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Experimental Astronomy 33 (2012) 723-751
SARIM PLUS--sample return of comet 67P/CG and of interstellar matter
R. Srama1, 2, H. Krüger3, T. Yamaguchi, T. Stephan, M. Burchell, A. T. Kearsley, V. Sterken1, 4, F. Postberg1, S. Kempf4, 5, E. Grün2, 5, N. Altobelli, P. Ehrenfreund, V. Dikarev, M. Horanyi5, Z. Sternovsky5, J. D. Carpenter, A. Westphal, Z. Gainsforth, A. Krabbe1, J. Agarwal, H. Yano, J. Blum4, H. Henkel, J. Hillier, P. Hoppe, M. Trieloff, S. Hsu5, A. Mocker1, 2, K. Fiege2, 4, S. F. Green, A. Bischoff, F. Esposito, R. Laufer, T. W. Hyde, G. Herdrich1, S. Fasoulas1, A. Jäckel, G. Jones, P. Jenniskens, E. Khalisi2, G. Moragas-Klostermeyer1, 2, F. Spahn, H. U. Keller4, P. Frisch, Anny Chantal Levasseur-Regourd6, 7, 8, N. Pailer, K. Altwegg, C. Engrand9, S. Auer, J. Silen, S. Sasaki, M. Kobayashi, Julien Schmidt, J. Kissel, B. Marty10, P. Michel11, P. Palumbo, O. Vaisberg, J. Baggaley, A. Rotundi, H. P. Röser1

The Stardust mission returned cometary, interplanetary and (probably) interstellar dust in 2006 to Earth that have been analysed in Earth laboratories worldwide. Results of this mission have changed our view and knowledge on the early solar nebula. The Rosetta mission is on its way to land on comet 67P/Churyumov-Gerasimenko and will investigate for the first time in great detail the comet nucleus and its environment starting in 2014. Additional astronomy and planetary space missions will further contribute to our understanding of dust generation, evolution and destruction in interstellar and interplanetary space and provide constraints on solar system formation and processes that led to the origin of life on Earth. One of these missions, SARIM-PLUS, will provide a unique perspective by measuring interplanetary and interstellar dust with high accuracy and sensitivity in our inner solar system between 1 and 2 AU. SARIM-PLUS employs latest in-situ techniques for a full characterisation of individual micrometeoroids (flux, mass, charge, trajectory, composition) and collects and returns these samples to Earth for a detailed analysis. The opportunity to visit again the target comet of the Rosetta mission 67P/Churyumov-Gerasimeenternko, and to investigate its dusty environment six years after Rosetta with complementary methods is unique and strongly enhances and supports the scientific exploration of this target and the entire Rosetta mission. Launch opportunities are in 2020 with a backup window starting early 2026. The comet encounter occurs in September 2021 and the reentry takes place in early 2024. An encounter speed of 6 km/s ensures comparable results to the Stardust mission.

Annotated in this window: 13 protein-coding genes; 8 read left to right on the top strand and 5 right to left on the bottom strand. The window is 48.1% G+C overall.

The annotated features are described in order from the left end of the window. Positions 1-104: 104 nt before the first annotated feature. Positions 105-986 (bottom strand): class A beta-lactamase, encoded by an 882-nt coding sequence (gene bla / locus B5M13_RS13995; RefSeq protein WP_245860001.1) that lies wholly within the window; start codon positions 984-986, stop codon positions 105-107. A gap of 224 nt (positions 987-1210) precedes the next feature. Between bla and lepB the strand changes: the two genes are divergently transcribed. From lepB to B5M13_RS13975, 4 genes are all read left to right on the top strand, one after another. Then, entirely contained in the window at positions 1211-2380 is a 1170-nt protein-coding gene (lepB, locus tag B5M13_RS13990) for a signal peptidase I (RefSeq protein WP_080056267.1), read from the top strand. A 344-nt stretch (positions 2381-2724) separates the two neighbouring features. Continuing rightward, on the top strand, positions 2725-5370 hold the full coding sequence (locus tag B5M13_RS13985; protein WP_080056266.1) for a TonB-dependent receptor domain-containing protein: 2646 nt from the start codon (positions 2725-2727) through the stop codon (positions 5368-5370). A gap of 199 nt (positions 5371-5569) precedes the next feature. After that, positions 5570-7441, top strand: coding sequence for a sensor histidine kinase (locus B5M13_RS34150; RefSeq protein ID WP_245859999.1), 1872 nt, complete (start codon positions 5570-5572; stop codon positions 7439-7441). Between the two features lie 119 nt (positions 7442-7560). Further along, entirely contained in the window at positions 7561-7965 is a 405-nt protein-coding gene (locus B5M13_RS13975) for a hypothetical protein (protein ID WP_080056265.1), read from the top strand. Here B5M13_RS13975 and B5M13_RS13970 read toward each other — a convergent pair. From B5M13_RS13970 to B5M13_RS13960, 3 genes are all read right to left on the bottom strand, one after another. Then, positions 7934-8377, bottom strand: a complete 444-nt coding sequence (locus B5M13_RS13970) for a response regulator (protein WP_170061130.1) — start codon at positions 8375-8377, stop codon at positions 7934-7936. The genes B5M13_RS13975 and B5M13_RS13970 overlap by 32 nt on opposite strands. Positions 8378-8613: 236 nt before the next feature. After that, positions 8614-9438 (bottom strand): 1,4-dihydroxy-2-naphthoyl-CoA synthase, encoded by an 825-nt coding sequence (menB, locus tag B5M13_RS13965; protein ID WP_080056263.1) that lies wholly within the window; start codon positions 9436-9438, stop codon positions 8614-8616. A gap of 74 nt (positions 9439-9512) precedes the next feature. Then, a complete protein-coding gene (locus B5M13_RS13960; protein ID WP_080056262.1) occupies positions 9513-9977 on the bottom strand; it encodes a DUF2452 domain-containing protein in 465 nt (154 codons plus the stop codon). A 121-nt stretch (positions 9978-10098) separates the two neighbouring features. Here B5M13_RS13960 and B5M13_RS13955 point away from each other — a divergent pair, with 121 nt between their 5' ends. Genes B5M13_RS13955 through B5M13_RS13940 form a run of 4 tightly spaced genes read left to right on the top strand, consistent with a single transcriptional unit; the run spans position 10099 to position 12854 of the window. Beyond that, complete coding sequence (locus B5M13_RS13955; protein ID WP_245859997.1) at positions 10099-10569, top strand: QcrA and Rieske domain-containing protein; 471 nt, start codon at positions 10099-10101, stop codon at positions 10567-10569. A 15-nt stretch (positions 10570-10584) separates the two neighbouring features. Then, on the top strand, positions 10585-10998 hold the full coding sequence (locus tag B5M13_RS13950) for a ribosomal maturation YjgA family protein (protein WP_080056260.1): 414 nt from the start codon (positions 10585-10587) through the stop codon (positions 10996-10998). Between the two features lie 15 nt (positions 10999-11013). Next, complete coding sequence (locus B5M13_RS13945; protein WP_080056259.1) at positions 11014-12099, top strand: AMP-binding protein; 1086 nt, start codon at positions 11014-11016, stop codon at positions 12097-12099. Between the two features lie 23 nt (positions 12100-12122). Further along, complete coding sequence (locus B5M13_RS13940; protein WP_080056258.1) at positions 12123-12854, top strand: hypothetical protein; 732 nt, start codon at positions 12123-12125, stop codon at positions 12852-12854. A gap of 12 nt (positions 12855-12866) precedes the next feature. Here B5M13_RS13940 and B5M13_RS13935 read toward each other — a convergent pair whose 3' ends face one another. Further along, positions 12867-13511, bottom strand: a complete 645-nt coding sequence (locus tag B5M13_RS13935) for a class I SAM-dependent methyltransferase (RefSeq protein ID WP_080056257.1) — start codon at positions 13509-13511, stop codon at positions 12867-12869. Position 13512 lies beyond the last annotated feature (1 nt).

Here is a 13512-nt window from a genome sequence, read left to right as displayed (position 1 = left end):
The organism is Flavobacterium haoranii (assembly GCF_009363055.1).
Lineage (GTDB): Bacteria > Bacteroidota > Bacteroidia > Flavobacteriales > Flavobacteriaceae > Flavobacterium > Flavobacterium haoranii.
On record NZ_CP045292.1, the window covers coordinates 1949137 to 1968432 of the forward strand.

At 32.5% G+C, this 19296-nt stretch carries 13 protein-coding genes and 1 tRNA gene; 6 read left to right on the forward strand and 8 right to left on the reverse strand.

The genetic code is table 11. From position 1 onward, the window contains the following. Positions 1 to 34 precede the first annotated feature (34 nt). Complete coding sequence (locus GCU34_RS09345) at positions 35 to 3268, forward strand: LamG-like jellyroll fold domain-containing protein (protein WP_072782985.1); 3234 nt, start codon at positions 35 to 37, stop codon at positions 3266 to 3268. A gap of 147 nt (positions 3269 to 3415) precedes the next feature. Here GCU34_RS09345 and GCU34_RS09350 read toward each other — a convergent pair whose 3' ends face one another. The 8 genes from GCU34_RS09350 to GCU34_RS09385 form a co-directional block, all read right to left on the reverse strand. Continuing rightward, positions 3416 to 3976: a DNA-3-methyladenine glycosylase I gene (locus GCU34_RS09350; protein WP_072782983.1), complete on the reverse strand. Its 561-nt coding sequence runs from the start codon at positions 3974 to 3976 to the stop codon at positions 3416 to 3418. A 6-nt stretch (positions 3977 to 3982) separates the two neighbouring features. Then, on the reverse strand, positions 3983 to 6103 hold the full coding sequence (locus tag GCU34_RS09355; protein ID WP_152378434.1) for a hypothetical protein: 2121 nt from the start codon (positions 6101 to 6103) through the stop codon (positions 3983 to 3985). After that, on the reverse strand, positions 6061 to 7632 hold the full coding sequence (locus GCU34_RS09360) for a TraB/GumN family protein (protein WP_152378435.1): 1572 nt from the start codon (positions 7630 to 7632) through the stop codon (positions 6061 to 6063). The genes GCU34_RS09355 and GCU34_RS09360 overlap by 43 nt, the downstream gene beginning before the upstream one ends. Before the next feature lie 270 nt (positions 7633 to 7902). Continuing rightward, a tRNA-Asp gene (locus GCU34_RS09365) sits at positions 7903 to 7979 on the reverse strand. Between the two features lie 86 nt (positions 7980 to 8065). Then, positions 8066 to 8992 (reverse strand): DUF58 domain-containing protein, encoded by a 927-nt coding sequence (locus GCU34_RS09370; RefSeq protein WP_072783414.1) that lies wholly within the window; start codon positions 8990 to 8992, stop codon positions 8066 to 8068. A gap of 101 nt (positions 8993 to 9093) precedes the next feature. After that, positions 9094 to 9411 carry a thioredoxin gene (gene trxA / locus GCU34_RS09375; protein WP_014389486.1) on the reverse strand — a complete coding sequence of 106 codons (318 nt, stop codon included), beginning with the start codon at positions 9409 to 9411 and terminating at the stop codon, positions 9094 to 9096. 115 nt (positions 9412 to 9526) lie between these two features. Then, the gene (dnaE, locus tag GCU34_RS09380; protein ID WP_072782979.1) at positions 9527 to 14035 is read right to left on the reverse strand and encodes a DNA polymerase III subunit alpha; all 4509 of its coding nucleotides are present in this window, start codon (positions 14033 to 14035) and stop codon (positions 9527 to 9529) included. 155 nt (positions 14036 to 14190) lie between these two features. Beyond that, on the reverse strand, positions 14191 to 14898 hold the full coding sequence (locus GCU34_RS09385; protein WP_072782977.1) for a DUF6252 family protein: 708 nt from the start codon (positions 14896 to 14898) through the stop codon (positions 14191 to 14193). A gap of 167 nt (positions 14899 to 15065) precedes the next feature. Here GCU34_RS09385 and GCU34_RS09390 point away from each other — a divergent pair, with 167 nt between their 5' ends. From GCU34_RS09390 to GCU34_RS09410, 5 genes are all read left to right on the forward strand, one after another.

1 :  IRS - Institut für Raumfahrtsysteme
2 :  Max Planck Institute for Nuclear Physics
3 :  Max-Planck-Institut für Sonnensystemforschung
4 :  Technische Universität Braunschweig
5 :  LASP - Laboratory for Atmospheric and Space Physics
6 :  UPMC - Université Pierre et Marie Curie - Paris 6
7 :  LATMOS - Laboratoire Atmosphères, Milieux, Observations Spatiales
8 :  IPSL - Institut Pierre-Simon-Laplace
9 :  CSNSM - Centre de Spectrométrie Nucléaire et de Spectrométrie de Masse
10 :  CRPG - Centre de recherches petrographiques et géochimiques
11 :  OCA - Observatoire de la Cote d'Azur
Physique/Astrophysique/Planétologie et astrophysique de la terre

Planète et Univers/Astrophysique/Planétologie et astrophysique de la terre
Interstellar dust – Cometary dust – Churyumov Gerasimenko – Interplanetary dust – IMF – Cosmic vision – Sample return – Dust collector – Mass spectrometry